Also, congratulations to everyone who is about to graduate!
In love and solidarity (and finals week stress),
Also, congratulations to everyone who is about to graduate!
In love and solidarity (and finals week stress),
Over at Jezebel, one of my favorite pop culture feministy blogs, the headline story right now is called “Under Pressure: The Terrible Curse of ‘Most Likely to Succeed.'”
It’s taken a lot to work up the nerve to say this, but here goes. I, too, was voted “Most Likely to Succeed” in high school. Whew, I feel better now that I got that off my chest. It’s hard, ok? Knowing that all of those people in high school who were friends with you in order to get your answers to the homework really were looking up to you and respecting you the whole time.
My whole life was defined by this one moment in high school. I will forever be under pressure to be successful, because otherwise my classmates who I practically will never see again for the rest of my life except for our ten year reunion where I will hopefully get spectacularly drunk in order to deal with the whole thing will be disappointed. We don’t want to disappoint the classmates!
I’ve already got a lot of work to do in the not disappointing the classmates department, due to the whole being queer thing that no one knew about. So they’re probably already disappointed by me for not already being married and spawning like some of them. I must make up ground! I must become whatever it is they deem to be “successful,” forsaking my own definition of success and forgoing my own dreams. Because my high school class voted me MLS (that’s what those of us in the Likely Successes club call it. Didn’t know about the club? Probably because you’re not likely enough to be successful. It’s a cool club though – we have a secret handshake and discount rates on stress therapy sessions).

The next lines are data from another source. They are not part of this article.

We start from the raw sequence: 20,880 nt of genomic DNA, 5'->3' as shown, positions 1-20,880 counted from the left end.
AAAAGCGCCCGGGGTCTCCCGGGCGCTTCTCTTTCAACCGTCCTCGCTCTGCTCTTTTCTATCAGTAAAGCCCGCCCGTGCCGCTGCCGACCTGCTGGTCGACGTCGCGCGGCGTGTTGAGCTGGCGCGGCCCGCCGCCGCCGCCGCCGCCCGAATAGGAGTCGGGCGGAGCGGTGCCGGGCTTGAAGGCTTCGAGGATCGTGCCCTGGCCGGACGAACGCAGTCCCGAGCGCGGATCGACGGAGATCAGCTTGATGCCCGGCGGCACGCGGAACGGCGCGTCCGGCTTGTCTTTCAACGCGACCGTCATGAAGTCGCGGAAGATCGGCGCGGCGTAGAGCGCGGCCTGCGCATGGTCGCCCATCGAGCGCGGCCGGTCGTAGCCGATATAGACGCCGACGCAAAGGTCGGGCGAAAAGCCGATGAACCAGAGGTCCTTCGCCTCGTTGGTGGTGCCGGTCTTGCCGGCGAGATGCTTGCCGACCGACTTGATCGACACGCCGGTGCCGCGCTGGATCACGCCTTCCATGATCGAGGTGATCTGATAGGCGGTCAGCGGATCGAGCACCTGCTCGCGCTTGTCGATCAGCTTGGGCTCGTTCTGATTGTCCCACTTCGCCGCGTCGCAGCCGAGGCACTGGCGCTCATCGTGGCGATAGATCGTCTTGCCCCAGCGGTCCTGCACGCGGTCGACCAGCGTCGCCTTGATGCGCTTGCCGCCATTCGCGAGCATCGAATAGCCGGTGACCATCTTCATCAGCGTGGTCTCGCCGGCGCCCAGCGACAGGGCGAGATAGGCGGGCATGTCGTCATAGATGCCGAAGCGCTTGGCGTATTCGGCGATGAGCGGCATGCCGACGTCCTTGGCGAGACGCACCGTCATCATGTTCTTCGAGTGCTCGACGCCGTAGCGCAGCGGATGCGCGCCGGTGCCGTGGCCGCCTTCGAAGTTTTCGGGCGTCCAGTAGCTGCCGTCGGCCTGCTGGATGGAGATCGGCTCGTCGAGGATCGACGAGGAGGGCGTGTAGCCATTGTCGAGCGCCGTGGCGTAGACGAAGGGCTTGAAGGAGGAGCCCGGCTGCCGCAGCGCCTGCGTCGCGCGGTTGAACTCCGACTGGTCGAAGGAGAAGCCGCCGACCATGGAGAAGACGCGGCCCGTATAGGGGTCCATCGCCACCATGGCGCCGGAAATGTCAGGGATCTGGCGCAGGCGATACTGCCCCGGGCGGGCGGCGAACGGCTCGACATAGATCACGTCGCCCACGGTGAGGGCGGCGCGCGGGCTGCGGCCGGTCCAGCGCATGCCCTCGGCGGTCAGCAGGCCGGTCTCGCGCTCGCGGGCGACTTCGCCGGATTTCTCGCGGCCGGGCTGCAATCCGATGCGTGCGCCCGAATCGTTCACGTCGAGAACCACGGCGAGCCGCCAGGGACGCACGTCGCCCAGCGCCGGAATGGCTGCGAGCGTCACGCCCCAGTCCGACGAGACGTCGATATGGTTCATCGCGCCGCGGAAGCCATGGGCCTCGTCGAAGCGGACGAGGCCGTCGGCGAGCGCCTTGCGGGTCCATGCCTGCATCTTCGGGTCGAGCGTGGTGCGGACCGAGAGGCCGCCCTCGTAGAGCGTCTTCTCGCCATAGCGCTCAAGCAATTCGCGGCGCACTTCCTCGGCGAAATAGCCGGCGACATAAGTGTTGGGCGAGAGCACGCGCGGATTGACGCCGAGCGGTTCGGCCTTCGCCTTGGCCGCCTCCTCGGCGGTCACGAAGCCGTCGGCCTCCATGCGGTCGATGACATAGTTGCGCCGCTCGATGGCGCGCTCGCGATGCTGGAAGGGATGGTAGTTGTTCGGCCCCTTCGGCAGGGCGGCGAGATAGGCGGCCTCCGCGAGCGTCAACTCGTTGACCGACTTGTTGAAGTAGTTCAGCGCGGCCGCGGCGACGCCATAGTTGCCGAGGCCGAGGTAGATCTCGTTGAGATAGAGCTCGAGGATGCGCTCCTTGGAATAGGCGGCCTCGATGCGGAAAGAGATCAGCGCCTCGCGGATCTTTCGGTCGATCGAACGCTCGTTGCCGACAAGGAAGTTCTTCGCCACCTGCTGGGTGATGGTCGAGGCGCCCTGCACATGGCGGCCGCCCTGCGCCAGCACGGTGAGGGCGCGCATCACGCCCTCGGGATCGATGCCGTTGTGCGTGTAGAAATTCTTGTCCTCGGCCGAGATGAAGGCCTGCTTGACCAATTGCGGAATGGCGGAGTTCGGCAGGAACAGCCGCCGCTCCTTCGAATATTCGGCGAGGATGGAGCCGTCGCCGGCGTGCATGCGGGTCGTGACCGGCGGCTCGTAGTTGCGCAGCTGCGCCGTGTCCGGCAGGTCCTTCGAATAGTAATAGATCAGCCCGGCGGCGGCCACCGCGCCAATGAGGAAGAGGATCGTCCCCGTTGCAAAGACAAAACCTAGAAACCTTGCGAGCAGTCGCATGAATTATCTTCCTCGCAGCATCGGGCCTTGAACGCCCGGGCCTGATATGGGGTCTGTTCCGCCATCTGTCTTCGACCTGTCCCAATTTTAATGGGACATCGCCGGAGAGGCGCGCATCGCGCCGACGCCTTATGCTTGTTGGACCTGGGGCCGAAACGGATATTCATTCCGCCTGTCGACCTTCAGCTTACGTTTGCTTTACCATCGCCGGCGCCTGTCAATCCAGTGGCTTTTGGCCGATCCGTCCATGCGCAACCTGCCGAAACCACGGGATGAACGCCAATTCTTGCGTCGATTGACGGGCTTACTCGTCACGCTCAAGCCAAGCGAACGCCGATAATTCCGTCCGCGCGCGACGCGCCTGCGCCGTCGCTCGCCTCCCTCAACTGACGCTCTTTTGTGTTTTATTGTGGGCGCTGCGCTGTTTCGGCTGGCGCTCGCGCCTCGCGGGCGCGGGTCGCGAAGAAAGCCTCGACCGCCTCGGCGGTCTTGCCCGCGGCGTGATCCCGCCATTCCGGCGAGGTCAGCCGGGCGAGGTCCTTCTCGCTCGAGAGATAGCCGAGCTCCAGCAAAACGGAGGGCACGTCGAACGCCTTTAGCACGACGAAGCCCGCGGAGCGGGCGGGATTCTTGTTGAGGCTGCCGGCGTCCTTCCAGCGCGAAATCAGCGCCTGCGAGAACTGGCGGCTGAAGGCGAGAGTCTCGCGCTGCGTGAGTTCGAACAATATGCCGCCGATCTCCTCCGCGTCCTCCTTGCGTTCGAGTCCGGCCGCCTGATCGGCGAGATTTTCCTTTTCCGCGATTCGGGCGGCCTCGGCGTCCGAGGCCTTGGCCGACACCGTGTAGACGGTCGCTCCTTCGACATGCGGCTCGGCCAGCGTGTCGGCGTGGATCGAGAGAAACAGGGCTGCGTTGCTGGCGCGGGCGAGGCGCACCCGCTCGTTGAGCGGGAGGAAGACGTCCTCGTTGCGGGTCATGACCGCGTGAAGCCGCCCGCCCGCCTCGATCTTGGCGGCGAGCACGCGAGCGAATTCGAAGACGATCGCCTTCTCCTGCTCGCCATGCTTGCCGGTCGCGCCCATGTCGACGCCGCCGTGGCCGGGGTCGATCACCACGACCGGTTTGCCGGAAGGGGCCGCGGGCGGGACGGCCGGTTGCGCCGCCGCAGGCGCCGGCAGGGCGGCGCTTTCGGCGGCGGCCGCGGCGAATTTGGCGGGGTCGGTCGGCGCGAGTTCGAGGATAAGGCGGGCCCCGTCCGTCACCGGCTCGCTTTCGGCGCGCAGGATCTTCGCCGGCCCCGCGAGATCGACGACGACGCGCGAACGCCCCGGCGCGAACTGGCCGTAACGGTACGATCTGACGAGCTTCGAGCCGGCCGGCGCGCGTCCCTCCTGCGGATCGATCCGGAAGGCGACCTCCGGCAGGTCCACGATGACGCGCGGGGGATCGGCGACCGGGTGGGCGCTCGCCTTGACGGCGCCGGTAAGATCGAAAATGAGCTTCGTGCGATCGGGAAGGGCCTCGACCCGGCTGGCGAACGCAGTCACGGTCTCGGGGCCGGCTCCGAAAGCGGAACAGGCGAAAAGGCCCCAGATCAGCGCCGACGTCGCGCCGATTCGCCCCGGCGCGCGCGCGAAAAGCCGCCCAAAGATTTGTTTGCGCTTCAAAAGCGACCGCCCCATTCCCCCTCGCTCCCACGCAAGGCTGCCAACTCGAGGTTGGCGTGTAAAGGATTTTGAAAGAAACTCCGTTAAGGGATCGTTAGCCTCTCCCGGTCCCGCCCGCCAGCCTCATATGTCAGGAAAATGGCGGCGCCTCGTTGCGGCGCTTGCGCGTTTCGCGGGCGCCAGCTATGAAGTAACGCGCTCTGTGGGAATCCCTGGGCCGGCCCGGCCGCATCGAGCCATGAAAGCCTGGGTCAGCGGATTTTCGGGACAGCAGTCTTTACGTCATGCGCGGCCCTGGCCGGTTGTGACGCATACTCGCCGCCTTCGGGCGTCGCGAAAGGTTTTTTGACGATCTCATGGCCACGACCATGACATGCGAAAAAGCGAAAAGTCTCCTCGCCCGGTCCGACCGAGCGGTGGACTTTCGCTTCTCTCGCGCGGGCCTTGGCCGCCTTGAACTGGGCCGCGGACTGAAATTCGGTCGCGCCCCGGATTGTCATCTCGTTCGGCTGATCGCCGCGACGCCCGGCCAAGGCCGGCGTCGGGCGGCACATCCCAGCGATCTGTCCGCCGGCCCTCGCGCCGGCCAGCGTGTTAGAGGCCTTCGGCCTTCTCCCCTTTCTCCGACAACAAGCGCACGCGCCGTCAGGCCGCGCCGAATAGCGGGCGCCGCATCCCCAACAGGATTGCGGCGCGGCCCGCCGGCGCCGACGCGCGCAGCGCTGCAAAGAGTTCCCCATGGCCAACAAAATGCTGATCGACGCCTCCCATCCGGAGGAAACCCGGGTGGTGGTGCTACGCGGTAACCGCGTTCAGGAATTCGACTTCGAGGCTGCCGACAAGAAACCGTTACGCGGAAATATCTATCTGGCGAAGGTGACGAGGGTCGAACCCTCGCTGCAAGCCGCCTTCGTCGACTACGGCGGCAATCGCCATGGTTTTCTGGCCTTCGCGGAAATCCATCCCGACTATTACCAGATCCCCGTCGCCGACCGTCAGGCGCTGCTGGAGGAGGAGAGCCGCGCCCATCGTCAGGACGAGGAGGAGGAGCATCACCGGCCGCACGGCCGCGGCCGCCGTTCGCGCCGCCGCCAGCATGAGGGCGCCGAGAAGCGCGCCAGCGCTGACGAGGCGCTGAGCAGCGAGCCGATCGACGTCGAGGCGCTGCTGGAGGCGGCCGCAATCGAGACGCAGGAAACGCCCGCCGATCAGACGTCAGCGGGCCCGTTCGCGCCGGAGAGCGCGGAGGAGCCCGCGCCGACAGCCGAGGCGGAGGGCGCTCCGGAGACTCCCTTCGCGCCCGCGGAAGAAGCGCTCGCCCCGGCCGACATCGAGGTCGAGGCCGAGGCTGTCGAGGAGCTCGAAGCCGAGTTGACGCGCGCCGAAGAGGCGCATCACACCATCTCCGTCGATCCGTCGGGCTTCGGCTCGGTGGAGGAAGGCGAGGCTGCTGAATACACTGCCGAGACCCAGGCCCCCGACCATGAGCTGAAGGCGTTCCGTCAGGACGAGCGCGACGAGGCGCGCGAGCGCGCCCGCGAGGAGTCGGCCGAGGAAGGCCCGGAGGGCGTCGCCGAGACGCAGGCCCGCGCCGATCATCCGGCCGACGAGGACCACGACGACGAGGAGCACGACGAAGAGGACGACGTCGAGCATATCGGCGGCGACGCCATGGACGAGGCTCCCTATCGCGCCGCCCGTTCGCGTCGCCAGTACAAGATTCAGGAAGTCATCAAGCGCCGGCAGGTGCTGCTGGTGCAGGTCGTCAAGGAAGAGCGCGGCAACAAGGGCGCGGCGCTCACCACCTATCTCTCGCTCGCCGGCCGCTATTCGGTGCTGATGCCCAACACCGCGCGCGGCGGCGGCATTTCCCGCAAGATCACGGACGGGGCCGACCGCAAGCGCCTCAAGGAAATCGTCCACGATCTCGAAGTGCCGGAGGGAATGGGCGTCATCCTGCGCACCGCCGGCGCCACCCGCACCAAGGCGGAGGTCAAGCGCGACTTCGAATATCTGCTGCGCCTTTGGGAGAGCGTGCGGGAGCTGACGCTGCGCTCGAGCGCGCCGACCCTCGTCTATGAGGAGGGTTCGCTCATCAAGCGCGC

But other than the club, which is super fictitiously awesome, the MLS title hangs over me. I can’t judge myself based on my own definitions of success and happiness because I am continually trying to meet the expectations of a group of people who really don’t know me anymore. Because that’s totally possible.
I bet the people who were voted Class Clown and Best Hair have this problem too.
In love, solidarity, and sarcasm,
I’m sure you’ve all heard the news by now. There is, in this country, at least one woman who paints her son’s toenails pink (and happens to be the creative director for J Crew and therefore has access to national marketing campaigns). Shocking, right? I know I was completely shocked.
While I tend to belong to the camp that believes that if something is seriously no big deal and doesn’t deserve national media freak out, then giving it even more attention to point out how stupid it is will only make it worse (in other news, why are we still talking about Sarah Palin?), I think this whole situation is hilarious so I’m going to offer some of my own thoughts. Also, some of Jon Stewart’s thoughts.
The “debate” on this has been ridiculous. Many national media figures that have jumped on it have asked, in their “I’m-a-very-serious-and-concerned-reporter” voices, what kind of harm this might be doing to the woman’s son. Because as we are all aware, toenail polish is very dangerous and has been known to infect small children with gender identity crises.
Somehow they make the vast rhetorical leap from talking about a picture in an ad campaign to claiming that J Crew celebrates transgender children, or (gasp) gender bending.
As if transgender children and gender bending shouldn’t be celebrated. The implicit argument here is that parents should enforce rigid gender roles on their children no matter what the child wants, and that if they have gender non-conforming children they shouldn’t love them for who they are.
“It’s an attack on masculinity,” says some guy with “Dr.” in front of his name who gets paid to commentate on Fox News.
Not the masculinity! Anything but the masculinity! If these sorts of challenges to our rightful system of gender hierarchy continue undisputed, soon all boys will have to wear dresses, women will be able to own property, go to college, have careers, and vote, and gender non-conforming folks will actually be considered to be real people and not less than human! This must end!